Communicative competence

Communicative competence

Communicative competence is a term in linguistics which refers to a language user's grammatical knowledge of syntax, morphology, phonology and the like, as well as social knowledge about how and when to use utterances appropriately.

The term was coined by Dell Hymes in 1966,[1] reacting against the perceived inadequacy of Noam Chomsky's (1965) distinction between competence and performance.[2] To address Chomsky's abstract notion of competence, Hymes undertook ethnographic exploration of communicative competence that included "communicative form and function in integral relation to each other" (Leung, 2005).[3] The approach pioneered by Hymes is now known as the ethnography of communication.

Debate has occurred regarding linguistic competence and communicative competence in the second and foreign language teaching literature, and scholars have found communicative competence as a superior model of language following Hymes' opposition to Chomsky's linguistic competence. This opposition has been adopted by those who seek new directions toward a communicative era by taking for granted the basic motives and the appropriateness of this opposition behind the development of communicative competence.[4]

Use in education

The notion of communicative competence is one of the theories that underlies the communicative approach to foreign language teaching.[3]

Canale and Swain (1980) defined communicative competence in terms of three components:[5]

  1. grammatical competence: words and rules
  2. sociolinguistic competence: appropriateness
  3. strategic competence: appropriate use of communication strategies

Canale (1983) refined the above model, adding discourse competence: cohesion and coherence

A more recent survey of communicative competence by Bachman (1990) divides it into the broad headings of "organizational competence," which includes both grammatical and discourse (or textual) competence, and "pragmatic competence," which includes both sociolinguistic and "illocutionary" competence.[6] Strategic Competence is associated with the interlocutors' ability in using communication strategies (Faerch & Kasper, 1983; Lin, 2009).

Through the influence of communicative language teaching, it has become widely accepted that communicative competence should be the goal of language education, central to good classroom practice.[7] This is in contrast to previous views in which grammatical competence was commonly given top priority. The understanding of communicative competence has been influenced by the field of pragmatics and the philosophy of language concerning speech acts as described in large part by John Searle and J.L. Austin.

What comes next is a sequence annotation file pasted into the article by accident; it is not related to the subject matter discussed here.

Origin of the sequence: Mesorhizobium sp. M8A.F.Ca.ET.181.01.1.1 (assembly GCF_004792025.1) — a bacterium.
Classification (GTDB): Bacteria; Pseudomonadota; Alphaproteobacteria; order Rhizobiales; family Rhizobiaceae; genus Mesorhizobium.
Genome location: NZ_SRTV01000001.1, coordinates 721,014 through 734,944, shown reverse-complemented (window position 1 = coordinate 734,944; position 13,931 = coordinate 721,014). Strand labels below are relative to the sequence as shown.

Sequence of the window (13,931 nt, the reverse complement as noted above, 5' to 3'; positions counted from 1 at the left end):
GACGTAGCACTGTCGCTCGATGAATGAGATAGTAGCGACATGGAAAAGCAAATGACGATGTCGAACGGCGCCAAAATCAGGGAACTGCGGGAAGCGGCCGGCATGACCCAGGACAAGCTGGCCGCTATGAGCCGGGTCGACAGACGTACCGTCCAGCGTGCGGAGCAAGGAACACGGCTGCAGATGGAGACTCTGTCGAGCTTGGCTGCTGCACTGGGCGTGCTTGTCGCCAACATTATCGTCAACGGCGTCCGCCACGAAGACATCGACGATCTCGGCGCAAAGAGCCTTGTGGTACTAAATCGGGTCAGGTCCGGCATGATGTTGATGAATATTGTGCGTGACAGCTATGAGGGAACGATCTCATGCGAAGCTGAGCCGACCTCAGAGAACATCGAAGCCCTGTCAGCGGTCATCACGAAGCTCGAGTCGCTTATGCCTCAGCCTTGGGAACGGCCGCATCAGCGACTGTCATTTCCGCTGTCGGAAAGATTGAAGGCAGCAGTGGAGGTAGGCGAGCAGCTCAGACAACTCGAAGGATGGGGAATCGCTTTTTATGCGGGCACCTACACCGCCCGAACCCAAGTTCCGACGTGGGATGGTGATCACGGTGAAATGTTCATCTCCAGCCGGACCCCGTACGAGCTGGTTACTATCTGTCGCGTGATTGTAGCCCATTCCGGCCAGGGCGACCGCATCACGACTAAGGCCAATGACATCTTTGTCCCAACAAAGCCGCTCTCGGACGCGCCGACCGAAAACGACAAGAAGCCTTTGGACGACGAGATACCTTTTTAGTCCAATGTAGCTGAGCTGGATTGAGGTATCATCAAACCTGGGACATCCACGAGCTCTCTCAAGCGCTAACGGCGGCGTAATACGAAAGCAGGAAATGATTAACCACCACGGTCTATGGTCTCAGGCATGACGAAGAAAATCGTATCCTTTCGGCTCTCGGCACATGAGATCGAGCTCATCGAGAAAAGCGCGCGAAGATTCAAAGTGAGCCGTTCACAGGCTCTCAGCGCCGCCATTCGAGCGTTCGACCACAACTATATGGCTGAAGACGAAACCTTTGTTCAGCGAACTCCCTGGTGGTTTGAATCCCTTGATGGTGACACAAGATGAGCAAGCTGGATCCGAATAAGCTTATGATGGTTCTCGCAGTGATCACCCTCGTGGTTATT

See also


  1. ^ Hymes, D.H. (1966) "Two types of linguistic relativity." In W. Bright (ed) Sociolinguistics pp. 114-158. The Hague: Mouton.
  2. ^ Chomsky, N. (1965) Aspects of the Theory of Syntax. Cambridge, MA: MIT Press.
  3. ^ a b Leung, C. (2005). Convival Communication: recontextualizing communicative competence. International Journal of Applied Linguistics. Vol. 15, No.2, 119-143.
  4. ^;col1
  5. ^ Canale, M. and Swain, M. (1980). Theoretical bases of communicative approaches to second language teaching and testing. Applied Linguistics 1, 1-47.
  6. ^ Bachman, L. (1990). Fundamental considerations in language testing. Oxford: Oxford University Press. ISBN 0-19-437003-8
  7. ^ Savignon, S.J. (1997). Communicative Competence: Theory and Classroom Practice. New York: McGraw-Hill. 2nd edition.

Further sources

  • Hymes, D.H. (1971). On communicative competence. Philadelphia: University of Pennsylvania Press.
  • Lin, G. H. C. (2007). A Case Study of Seven Taiwanee English as a Foreign Language Freshman Non-English Majors' Perceptions about Learning Five Communication strategies. Boca Raton, Florida: Publishing, ISBN Number: 158112374-4 <>
  • Lin, G. H. C. (2010) Book Review of Strategies in Interlanguage Communication, C. Faerch and G. Kasper. (Eds.). New York: Longman. 1983., Pp. xxiv+248. Foreign Language Studies. Vol. 11.

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